Buffelgrass, an invasive perennial grass that responds well to fire and outcompetes natives, threatens to transform the current Sonoran desert landscape. Managers need to treat buffelgrass with herbicides when the plant is at least 50% green. The authors of a new study in the journal Remote Sensing found that buffelgrass responds quickly to rain, with plant green up occurring twice as fast in areas with buffelgrass than areas with mostly native vegetation. This information will help managers know when to get out to spray buffelgrass. Studies such as this, which integrate on-the-ground observations of phenology with satellite data, demonstrate the power of multiple data sources to inform management activities.

Nature’s Notebook observations validate remotely-sensed data

While there is great potential in linking data collected by observers on the ground and data collected by remote satellites, few studies have successfully combined these two types of data. Researchers from the Appalachian Laboratory at the University of Maryland Center for Environmental Science compared observations of leaf phenology collected through the Nature’s Notebook PopClock campaign to continental-scale satellite imagery collected by the Moderate Resolution Imaging Spectrometer (MODIS). They implemented three quality control procedures that resulted in a high correlation between the two datasets (r2 = 0.67). Being able to more easily combine citizen science and remotely-sensed data will give scientists a large amount of information over a range of geographic scales, to better understand the response of forest plants to future changes in climate.  

Kodiak brown bears are synced with the salmon red wave

Authors of a study from the University of Montana, University of Wyoming, and US Fish and Wildlife Service investigated how well Kodiak brown bears track spawning salmon. Bears greatly depend on this salmon resource, which is threatened by habitat fragmentation and low diversity of spawning phenology that can be introduced by hatchery stocks. 

Finer resolution models provide local predictions of leaf-out in California oaks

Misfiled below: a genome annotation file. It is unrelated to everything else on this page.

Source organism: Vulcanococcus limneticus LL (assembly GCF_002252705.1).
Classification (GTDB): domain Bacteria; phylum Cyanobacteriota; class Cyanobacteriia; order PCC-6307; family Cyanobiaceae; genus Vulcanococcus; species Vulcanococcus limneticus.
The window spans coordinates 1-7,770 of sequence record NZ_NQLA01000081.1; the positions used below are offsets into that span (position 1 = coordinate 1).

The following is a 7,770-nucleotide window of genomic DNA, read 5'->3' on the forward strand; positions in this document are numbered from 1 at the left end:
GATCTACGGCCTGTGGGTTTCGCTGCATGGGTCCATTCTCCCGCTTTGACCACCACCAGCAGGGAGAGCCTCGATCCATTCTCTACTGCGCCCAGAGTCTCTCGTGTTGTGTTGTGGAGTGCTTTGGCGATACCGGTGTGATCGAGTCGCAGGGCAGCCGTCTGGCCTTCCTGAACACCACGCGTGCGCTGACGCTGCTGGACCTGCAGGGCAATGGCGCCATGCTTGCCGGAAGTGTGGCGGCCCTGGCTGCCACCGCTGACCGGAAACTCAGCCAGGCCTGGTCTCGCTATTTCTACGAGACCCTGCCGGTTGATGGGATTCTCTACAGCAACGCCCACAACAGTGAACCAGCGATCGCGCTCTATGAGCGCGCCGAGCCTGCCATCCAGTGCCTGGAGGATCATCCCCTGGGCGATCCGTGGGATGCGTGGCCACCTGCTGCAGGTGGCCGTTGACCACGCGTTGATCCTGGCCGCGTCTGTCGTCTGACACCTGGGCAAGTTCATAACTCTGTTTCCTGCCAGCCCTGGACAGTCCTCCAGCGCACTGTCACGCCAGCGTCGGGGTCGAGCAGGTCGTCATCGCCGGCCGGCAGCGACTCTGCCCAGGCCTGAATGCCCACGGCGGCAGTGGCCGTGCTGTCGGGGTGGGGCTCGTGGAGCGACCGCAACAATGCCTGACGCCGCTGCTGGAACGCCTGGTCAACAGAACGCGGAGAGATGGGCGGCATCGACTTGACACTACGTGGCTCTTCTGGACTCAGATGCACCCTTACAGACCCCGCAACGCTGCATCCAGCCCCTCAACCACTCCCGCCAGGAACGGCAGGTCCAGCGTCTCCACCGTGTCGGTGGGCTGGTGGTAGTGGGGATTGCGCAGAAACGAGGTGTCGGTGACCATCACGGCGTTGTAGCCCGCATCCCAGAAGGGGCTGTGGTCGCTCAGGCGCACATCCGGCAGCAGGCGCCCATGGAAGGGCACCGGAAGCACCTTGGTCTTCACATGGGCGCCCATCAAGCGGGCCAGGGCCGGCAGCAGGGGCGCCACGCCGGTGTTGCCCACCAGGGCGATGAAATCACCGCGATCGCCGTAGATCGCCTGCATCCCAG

Researchers from Princeton, Chapman University, and UCLA developed models of valley oak leaf-out under past and future climate scenarios to test how changing the spatial scale of these models affects leaf-out. The authors used data collected by the California Phenology Project, which began in 2010 and is part of the USA National Phenology Network, to validate their models of valley oak leaf-out before downscaling the models to create local predictions of leaf-out.

Climate change means snowshoe hares stand out like lightbulbs against a snowless background

Researchers from North Carolina State University and the University of Montana found weekly survival decreases of up to 7% for hares that had coat color that was mismatched with their surroundings, making them stand out like lightbulbs on a dark background. The researchers used models to predict how the population of hares is likely to change given the survival rates they observed. Under future climate change scenarios, they project that hare populations could decrease by up to 23% by the end of the century. 

Herbarium records provide insight to flowering phenology in the Southeast U.S.

Flowering in sub-tropical regions is thought to be more sensitive to temperature than precipitation, though this has not been widely studied. The authors of this study looked at herbarium records of over 1700 native herbaceous flowering plant species from South Carolina from 1951 to 2009. They found plants with early spring, late spring, and summer flowering were all responsive to increasing February and March temperatures.